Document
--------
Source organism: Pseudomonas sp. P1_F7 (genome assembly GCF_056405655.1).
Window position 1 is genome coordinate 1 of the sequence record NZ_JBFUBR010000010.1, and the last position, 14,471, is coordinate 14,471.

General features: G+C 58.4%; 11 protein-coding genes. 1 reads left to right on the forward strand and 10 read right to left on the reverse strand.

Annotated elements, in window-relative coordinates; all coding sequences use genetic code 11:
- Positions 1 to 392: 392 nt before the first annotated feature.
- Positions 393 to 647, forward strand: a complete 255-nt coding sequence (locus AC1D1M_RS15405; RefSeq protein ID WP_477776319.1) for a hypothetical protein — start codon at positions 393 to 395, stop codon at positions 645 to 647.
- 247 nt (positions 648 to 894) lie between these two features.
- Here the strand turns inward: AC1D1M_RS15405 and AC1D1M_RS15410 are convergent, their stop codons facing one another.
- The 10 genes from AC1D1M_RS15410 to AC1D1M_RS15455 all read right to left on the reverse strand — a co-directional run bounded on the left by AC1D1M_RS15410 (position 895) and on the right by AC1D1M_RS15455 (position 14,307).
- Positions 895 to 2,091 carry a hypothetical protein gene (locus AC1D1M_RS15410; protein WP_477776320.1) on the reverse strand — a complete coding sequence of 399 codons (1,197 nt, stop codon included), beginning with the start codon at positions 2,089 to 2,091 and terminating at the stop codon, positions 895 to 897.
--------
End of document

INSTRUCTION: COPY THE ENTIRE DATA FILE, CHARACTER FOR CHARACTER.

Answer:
Source organism: Pseudomonas sp. P1_F7 (genome assembly GCF_056405655.1).
Window position 1 is genome coordinate 1 of the sequence record NZ_JBFUBR010000010.1, and the last position, 14,471, is coordinate 14,471.

General features: G+C 58.4%; 11 protein-coding genes. 1 reads left to right on the forward strand and 10 read right to left on the reverse strand.

Annotated elements, in window-relative coordinates; all coding sequences use genetic code 11:
- Positions 1 to 392: 392 nt before the first annotated feature.
- Positions 393 to 647, forward strand: a complete 255-nt coding sequence (locus AC1D1M_RS15405; RefSeq protein ID WP_477776319.1) for a hypothetical protein — start codon at positions 393 to 395, stop codon at positions 645 to 647.
- 247 nt (positions 648 to 894) lie between these two features.
- Here the strand turns inward: AC1D1M_RS15405 and AC1D1M_RS15410 are convergent, their stop codons facing one another.
- The 10 genes from AC1D1M_RS15410 to AC1D1M_RS15455 all read right to left on the reverse strand — a co-directional run bounded on the left by AC1D1M_RS15410 (position 895) and on the right by AC1D1M_RS15455 (position 14,307).
- Positions 895 to 2,091 carry a hypothetical protein gene (locus AC1D1M_RS15410; protein WP_477776320.1) on the reverse strand — a complete coding sequence of 399 codons (1,197 nt, stop codon included), beginning with the start codon at positions 2,089 to 2,091 and terminating at the stop codon, positions 895 to 897.